The family of Ann Head congratulates each of the students who submitted a story for the competition this year. They are writers all, and they have proved that they can each craft an original short story. Keep it up, writers of Beaufort High School! Who knows how many more future Pat Conroys Beaufort High might foster?

About Ann Head: Writer Ann Head, the pen name of Anne Wales Christensen Head Morse (1915–1968), was the granddaughter of Abbie Holmes Christensen, who came to Beaufort during the Civil War to educate the recently freed enslaved populations of the Sea Islands. Moving back and forth between Boston and Beaufort, Ann carried on the family tradition of bucking traditions and creating new literary forms. Ann was Pat Conroy’s first creative writing teacher at Beaufort High School and became Conroy’s mentor, confidante, and friend. She was a central figure in Beaufort’s midcentury literary scene, befriending many of the famous authors who wintered in Beaufort, including Samuel Hopkins Adams (whom she considered her mentor), Somerset Maugham, John Marquand, and Katherine and E. B. White among others.

Ann published over fifty short stories and serials in the major national magazines of her day, with many of her stories set in a small town just like Beaufort. She wrote of divorce, snobbery, affairs both emotional and sexual, prejudice, death, and out-of-wedlock childbirth, championing the non-typical heroines of the magazines that eagerly accepted her work. In addition, she authored four novels which were published internationally, most notably Mr. and Mrs. Bo Jo Jones, a compelling story of teen pregnancy which was on school reading lists for 50 years and is credited with helping create the Young Adult novel genre.

Ann died suddenly in 1968, at the age of 52, cutting short a vibrant life and promising literary career. The Life of Ann Head was chronicled by her daughter, Nancy Thode, in a lecture originally presented at the Beaufort County Library and now available on YouTube at To learn more about Ann Head, please visit her entry on Wikipedia. Her stories and books are available locally at the main branch of the Beaufort County Library.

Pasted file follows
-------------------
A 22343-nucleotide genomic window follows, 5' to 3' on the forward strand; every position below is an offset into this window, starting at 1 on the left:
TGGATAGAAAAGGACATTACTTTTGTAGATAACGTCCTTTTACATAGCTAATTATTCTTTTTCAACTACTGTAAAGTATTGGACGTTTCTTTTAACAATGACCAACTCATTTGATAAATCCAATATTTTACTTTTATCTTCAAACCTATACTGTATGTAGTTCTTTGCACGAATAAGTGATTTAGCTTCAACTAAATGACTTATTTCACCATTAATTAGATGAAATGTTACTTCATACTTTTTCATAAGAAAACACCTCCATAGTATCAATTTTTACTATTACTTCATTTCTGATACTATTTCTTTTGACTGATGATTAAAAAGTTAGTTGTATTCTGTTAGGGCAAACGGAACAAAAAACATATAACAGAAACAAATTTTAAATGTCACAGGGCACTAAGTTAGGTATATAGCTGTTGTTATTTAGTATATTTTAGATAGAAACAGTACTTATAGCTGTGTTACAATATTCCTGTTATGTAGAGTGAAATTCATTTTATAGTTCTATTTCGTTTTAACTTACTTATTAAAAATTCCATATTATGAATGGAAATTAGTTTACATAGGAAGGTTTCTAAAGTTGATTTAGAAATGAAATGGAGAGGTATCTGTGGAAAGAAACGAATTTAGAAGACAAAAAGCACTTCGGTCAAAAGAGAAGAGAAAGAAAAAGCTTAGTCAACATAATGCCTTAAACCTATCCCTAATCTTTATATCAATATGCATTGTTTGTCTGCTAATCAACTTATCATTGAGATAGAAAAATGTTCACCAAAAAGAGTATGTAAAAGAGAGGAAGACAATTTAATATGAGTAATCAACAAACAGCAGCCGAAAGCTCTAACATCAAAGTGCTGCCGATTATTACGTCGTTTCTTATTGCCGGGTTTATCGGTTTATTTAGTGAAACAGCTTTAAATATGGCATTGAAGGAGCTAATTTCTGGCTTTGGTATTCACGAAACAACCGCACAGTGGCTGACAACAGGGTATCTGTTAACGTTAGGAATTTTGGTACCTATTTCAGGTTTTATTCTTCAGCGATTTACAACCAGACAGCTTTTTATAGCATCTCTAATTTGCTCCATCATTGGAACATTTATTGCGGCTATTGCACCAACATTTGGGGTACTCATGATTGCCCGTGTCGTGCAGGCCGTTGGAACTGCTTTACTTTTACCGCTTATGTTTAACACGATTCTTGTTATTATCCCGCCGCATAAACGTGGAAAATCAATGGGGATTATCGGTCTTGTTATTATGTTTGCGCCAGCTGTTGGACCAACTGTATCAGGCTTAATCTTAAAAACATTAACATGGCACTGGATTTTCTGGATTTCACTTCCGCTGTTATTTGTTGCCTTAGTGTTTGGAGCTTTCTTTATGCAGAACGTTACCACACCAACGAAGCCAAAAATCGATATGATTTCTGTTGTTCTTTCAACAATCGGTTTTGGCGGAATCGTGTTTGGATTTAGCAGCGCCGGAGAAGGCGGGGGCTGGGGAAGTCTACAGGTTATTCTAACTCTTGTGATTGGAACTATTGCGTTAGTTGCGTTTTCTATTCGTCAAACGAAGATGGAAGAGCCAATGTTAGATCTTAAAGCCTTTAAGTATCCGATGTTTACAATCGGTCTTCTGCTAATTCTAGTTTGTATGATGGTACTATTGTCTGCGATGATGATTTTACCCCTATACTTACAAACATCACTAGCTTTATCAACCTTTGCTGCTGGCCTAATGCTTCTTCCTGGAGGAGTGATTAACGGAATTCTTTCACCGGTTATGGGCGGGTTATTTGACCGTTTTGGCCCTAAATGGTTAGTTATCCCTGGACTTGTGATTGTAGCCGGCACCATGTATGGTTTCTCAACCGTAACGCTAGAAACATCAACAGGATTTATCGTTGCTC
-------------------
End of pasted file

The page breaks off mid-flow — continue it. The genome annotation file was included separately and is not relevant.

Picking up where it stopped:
Excerpt from “Wrong Side of Slumber” by McKenzie Thompson (winner)

She needed a new pair of shoes, she thought. The sneakers she wore were old and pinched her toes. The laces were frayed, and the soles were coming loose. However, the main reason she needed new shoes was because red was no longer her favorite color. In fact, she hated it.

It’s funny. Out of everything that happened, she remembers that thought the clearest. She could recall the moment perfectly as if she were seeing it projected on a movie screen in front of her.

Two months, eight days, sixteen hours, forty-five minutes and 26, 27, 28 seconds ago she was sitting in a hospital waiting room. It was the height of summer and the miserable temperature pervaded into the dark of night. The heat made her sweaty skin stick to her chair. She remembered staring down and barely recognizing her own hands clasped in her lap. She focused instead on her red—too red, blood red—sneakers. She needed new shoes.

She couldn’t remember when her parents had joined her at the hospital, but she did remember her mom hugging her so tightly that her arms felt more like pythons than appendages.